2. Minimum Standard—Divert Clean Water

* Design and implement management practices to divert clean water and runoff waters from contact with the animal confinement areas; animal manure; or manure and/or process wastewater storage systems. Clean water and runoff waters includes rain falling on the roofs of facilities, runoff from adjacent land, or other sources.

3. Minimum Standard—Prevent Direct Contact of Animals With Waters of the U.S.

* Develop and implement appropriate controls to prevent direct access of animals in confinement to waters of the U.S. to protect water quality.

4. Minimum Standard—Animal Mortality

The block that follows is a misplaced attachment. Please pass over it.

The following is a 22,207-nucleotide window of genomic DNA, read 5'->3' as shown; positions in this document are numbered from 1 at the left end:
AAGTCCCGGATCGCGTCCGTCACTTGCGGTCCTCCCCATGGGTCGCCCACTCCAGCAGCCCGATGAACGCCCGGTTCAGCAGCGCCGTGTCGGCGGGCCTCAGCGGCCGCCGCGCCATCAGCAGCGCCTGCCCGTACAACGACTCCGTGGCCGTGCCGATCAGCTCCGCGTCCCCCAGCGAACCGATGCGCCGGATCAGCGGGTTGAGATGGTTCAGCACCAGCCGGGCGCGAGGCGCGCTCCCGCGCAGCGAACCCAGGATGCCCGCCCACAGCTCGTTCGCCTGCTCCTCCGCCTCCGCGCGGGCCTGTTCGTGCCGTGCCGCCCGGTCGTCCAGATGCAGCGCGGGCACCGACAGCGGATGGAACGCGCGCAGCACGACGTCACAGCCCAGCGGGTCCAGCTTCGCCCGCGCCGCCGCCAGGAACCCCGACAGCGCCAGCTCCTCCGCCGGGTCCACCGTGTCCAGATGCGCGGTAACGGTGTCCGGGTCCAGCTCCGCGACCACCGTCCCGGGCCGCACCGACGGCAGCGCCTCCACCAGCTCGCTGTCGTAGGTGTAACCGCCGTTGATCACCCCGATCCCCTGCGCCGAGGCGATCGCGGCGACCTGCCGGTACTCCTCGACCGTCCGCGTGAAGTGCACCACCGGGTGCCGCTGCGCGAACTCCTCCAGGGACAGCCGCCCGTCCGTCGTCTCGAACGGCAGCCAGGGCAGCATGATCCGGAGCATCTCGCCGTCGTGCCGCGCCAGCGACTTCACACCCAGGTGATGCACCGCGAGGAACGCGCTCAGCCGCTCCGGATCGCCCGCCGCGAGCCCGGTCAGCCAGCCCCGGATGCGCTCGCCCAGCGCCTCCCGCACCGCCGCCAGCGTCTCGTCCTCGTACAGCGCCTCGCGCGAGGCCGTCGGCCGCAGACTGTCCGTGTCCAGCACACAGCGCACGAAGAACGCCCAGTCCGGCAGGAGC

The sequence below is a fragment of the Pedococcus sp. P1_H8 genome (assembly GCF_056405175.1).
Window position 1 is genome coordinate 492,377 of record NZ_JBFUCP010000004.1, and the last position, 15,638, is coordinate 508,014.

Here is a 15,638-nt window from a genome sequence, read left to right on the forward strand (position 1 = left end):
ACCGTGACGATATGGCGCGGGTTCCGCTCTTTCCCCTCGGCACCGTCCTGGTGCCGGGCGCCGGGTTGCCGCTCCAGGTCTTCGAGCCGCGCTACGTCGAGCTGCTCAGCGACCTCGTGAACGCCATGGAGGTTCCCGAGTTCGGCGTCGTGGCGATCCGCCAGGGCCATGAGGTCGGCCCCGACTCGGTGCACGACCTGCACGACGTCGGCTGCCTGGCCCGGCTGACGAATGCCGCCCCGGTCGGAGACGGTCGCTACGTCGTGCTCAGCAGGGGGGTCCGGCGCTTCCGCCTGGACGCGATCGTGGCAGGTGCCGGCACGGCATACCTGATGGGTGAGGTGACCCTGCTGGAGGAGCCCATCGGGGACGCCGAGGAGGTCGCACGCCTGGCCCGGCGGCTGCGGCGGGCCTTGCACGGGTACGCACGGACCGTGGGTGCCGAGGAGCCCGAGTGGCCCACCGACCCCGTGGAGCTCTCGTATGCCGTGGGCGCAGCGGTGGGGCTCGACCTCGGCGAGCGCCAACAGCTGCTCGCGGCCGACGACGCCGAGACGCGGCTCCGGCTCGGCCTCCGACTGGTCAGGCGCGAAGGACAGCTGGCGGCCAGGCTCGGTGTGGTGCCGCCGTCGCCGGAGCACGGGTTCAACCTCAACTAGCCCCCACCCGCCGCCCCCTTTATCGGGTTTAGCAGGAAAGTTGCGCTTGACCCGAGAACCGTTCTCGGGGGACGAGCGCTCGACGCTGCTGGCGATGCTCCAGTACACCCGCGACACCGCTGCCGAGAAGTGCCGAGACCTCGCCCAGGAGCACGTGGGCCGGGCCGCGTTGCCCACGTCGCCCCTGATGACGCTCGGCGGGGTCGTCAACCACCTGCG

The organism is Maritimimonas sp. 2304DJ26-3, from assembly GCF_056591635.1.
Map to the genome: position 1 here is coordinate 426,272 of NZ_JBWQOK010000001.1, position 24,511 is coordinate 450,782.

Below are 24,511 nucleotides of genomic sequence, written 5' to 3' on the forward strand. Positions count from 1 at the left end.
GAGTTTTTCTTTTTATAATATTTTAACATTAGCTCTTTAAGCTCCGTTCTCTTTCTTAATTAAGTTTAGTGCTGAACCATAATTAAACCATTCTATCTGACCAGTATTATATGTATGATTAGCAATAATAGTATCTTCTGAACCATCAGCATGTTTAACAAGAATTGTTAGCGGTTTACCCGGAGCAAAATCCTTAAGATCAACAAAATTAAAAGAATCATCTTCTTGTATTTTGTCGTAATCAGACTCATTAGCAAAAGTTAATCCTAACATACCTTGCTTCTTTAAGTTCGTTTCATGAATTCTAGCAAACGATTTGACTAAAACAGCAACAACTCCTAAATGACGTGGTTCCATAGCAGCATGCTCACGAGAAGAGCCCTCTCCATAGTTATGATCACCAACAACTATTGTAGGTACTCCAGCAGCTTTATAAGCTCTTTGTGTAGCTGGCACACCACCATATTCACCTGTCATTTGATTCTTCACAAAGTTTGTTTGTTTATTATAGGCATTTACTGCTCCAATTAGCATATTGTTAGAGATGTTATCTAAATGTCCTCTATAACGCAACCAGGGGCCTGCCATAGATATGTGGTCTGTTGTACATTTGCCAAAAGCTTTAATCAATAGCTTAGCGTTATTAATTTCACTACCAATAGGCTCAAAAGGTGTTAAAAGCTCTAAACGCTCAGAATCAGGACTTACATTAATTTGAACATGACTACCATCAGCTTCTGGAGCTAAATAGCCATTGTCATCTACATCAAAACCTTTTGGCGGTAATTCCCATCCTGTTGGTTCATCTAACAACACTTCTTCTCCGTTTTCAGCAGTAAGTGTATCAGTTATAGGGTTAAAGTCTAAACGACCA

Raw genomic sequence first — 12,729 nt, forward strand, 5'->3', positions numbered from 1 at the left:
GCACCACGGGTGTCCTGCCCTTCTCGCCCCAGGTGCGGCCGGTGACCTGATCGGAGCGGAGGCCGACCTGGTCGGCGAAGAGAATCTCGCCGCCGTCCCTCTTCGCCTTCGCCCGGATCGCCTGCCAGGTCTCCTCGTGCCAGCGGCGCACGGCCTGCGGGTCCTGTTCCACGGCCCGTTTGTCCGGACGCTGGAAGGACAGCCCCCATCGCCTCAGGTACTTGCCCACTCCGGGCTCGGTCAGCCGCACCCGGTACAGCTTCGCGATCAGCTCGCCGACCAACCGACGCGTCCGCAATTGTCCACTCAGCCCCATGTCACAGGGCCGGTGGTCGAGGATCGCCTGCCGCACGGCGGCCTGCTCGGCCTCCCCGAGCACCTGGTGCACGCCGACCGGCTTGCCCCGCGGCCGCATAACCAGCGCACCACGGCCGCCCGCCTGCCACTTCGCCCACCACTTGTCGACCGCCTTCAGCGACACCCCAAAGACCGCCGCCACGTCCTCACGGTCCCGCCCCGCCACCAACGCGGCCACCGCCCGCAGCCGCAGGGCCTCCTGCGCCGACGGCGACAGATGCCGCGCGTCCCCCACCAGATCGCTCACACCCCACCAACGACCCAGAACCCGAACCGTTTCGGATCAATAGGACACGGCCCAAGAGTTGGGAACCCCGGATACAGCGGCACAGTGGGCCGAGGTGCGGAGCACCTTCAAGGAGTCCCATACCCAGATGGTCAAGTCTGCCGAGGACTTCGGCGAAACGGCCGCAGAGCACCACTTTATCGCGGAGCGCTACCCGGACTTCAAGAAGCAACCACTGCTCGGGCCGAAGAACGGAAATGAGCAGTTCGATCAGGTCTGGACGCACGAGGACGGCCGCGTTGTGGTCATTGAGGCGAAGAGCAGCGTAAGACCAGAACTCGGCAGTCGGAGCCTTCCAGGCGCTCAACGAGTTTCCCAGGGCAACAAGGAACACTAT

* Handle and dispose of dead animals in a manner that prevents contamination of surface waters of the U.S. (including contamination of groundwater with a direct hydrological connection to surface waters).

5. Minimum Standard—Chemical Disposal

* Prevent introduction of chemicals into manure and wastewater storage structures for purposes of disposal. Examples include pesticides, hazardous and toxic chemicals, and petroleum products/by-products.

6. Minimum Standard—Proper Operation and Maintenance

* Implement an operation and maintenance program to minimize the discharges of pollutants to surface water and groundwater that is hydrologically connected to surface water that involves periodic visual inspection and maintenance of all manure storage and handling equipment and structures and all runoff management devices (e.g., cleaning separators, barnyards, catch basins, screens, annual testing and calibration of land application equipment to ensure proper application rates and maintenance of filter strips).